Dailies .

Friday-Friday night . For Friday, attention will again be on the winds as intense low pressure moves out of the Gulf of Maine and into the Canadian maritimes. A tight pressure gradient will be in place, and guidance agrees on deep mixing during the day, likely to near 700mb. Winds at 850mb and above look to be in the 30 to 45 kt range, and much of that is likely to be brought down to the surface in gusts. GFS BUFKIT profiles would support advisory level winds, while the NAM would likely keep us just below. Either way, it will be a windy day and likely on the edge of Wind Advisory thresholds. Boundary layer RH values remain fairly high on Friday, and this will help some surface based instability develop. In the winter months this is the type of day we'd watch for snow squall potential. We're lacking much of a trigger mechanism, but a rain or snow shower is possible Friday especially up north towards the Poconos. Highs on Friday only in the low 50s for most with some 40s to the north as unseasonably cold air is advected in behind Thursday's front. A chilly night is likely as well, but winds should remain elevated enough to prevent a freefall in temperatures and also limit the frost potential.

Saturday-Sunday . A general lull in active weather for the weekend. High pressure moving out of the Midwest will be centered to our south on Saturday then offshore by Sunday. Could have some fire weather concerns on Saturday pending what the fuel moisture looks like as the winds, while much lighter than Friday, will still be a little breezy and RH values drop a little more. A warming trend is likely over the weekend following the Friday cooldown. Depending on the timing of the next system, could have some showers by Sunday afternoon especially to the south, but think most of the day will be dry.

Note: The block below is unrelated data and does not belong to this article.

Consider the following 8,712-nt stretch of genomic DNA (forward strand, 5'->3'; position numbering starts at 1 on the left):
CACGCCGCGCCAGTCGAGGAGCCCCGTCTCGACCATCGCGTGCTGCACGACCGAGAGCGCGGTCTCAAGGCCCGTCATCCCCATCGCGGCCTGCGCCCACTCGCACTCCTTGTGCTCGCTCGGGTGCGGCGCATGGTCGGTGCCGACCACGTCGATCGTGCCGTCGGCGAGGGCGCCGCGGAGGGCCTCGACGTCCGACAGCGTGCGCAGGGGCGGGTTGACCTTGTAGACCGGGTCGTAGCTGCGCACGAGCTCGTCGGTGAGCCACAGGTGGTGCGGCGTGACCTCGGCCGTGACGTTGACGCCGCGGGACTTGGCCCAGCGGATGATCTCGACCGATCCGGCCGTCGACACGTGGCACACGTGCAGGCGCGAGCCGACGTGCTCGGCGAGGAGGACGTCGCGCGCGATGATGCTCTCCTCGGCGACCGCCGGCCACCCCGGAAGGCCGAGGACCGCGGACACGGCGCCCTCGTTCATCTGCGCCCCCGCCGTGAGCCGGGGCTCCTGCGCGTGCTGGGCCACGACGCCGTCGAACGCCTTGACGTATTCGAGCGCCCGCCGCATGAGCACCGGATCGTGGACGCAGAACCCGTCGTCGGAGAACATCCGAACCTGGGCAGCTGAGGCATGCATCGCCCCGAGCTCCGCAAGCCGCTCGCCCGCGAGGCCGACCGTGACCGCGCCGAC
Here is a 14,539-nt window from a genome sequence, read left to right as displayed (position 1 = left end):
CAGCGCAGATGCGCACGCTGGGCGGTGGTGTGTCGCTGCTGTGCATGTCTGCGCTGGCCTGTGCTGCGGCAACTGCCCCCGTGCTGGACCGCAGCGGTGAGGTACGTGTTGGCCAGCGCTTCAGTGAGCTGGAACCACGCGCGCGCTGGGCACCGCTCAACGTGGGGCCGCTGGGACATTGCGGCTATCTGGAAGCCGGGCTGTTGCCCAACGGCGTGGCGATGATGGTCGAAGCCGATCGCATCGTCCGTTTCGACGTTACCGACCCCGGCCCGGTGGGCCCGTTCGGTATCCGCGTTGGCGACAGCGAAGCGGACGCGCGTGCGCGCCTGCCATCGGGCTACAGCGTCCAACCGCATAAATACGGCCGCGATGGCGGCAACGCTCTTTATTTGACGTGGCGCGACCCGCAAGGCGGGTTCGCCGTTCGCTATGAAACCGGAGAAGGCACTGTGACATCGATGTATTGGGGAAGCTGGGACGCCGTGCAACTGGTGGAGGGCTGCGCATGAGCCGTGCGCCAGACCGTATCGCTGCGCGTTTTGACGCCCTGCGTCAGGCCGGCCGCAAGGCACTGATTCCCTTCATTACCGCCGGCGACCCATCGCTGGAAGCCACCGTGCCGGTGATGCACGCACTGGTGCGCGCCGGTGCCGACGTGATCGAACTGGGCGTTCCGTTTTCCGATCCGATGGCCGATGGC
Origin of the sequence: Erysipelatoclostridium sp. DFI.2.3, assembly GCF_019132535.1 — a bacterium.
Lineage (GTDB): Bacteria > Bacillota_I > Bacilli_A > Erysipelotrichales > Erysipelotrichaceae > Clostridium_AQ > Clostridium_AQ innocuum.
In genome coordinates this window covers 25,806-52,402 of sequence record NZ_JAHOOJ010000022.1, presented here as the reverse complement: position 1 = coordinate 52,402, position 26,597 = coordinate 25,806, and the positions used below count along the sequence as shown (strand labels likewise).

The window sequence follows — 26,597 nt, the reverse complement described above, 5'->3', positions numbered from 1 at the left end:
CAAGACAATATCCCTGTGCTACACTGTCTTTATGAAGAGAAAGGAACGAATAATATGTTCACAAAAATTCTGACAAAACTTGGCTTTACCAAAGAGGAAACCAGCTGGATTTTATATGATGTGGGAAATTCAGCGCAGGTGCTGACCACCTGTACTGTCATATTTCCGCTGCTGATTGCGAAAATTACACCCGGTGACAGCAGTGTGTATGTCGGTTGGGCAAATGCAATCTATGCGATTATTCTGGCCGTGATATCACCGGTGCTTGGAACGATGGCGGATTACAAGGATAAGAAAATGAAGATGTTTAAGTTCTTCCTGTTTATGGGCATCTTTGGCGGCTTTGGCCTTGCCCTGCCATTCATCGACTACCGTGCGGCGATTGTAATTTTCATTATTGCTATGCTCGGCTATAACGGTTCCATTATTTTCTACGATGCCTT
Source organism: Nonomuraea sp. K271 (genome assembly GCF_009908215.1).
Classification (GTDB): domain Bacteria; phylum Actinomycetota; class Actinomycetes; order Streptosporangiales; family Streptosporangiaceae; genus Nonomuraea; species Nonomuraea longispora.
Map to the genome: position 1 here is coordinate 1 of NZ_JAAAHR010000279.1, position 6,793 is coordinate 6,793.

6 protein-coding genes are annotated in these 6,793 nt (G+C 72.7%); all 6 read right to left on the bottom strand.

Sunday night-Tuesday . Our next weather system arrives. As mentioned, did not spend too much time on this period given more pressing shorter term concerns. But the general idea looks to be low pressure lifting out of the Gulf Coast region as a trough ejects out of the Plains and ridging builds along the East Coast. With roots in the Gulf of Mexico, this may be a moisture laden system with potential threats of heavy rain and gusty winds, but we'll have several days to watch its evolution.

AVIATION /12Z WEDNESDAY THROUGH SUNDAY/. The following discussion is for KPHL, KPNE, KTTN, KABE, KRDG, KILG, KMIV, KACY and surrounding areas.

Tonight . VFR with periods of IFR in showers with embedded thunderstorms. Prevailing winds will be southwest generally 10 knots or less. High confidence in the wind and the occurrence of showers.

Wednesday . Ceilings should quickly improve from MVFR to VFR. Northwest wind around 10 knots. Medium confidence.

Outlook .

Wednesday night-Thursday . Deteriorating conditions expected as VFR prevails initially before becoming widespread MVFR and potentially IFR should develop later Wednesday night. Continued MVFR/IFR into Thursday morning. A band of moderate to heavy rain with embedded thunderstorms will move through from west to east between mid-morning and mid- afternoon. Behind this, improvement to VFR is possible Thursday afternoon and evening. Light and variable winds Wednesday night will become southerly Thursday morning. Winds will shift to southwest then west- northwest as the area of rain moves through. As this happens, speeds will abruptly increase with gusts of 35 to 40 kt possible Thursday afternoon. Low confidence in flight conditions Wednesday night. Moderate confidence for overall trends on Thursday.

Thursday night . Mainly VFR. Westerly winds 10 to 15 kt with gusts to 25 kt. High confidence.

Friday-Friday night . Mainly VFR, but MVFR possible especially towards RDG and ABE during the day Friday. West-northwest winds of 15 to 25 kt with gusts as high as 40 kt Friday afternoon. Winds gradually diminishing overnight. High confidence.

Saturday-Saturday night . VFR. West-northwest winds 10 to 15 kt with gusts to 20 kt, becoming southwest in the evening then light and variable overnight. High confidence.

MARINE. GALE WATCH NOW IN EFFECT FROM THURSDAY AFTERNOON THROUGH FRIDAY EVENING.

Today . Weak low pressure is expected to pass off our coast on this morning, pulling the frontal boundary back to the south.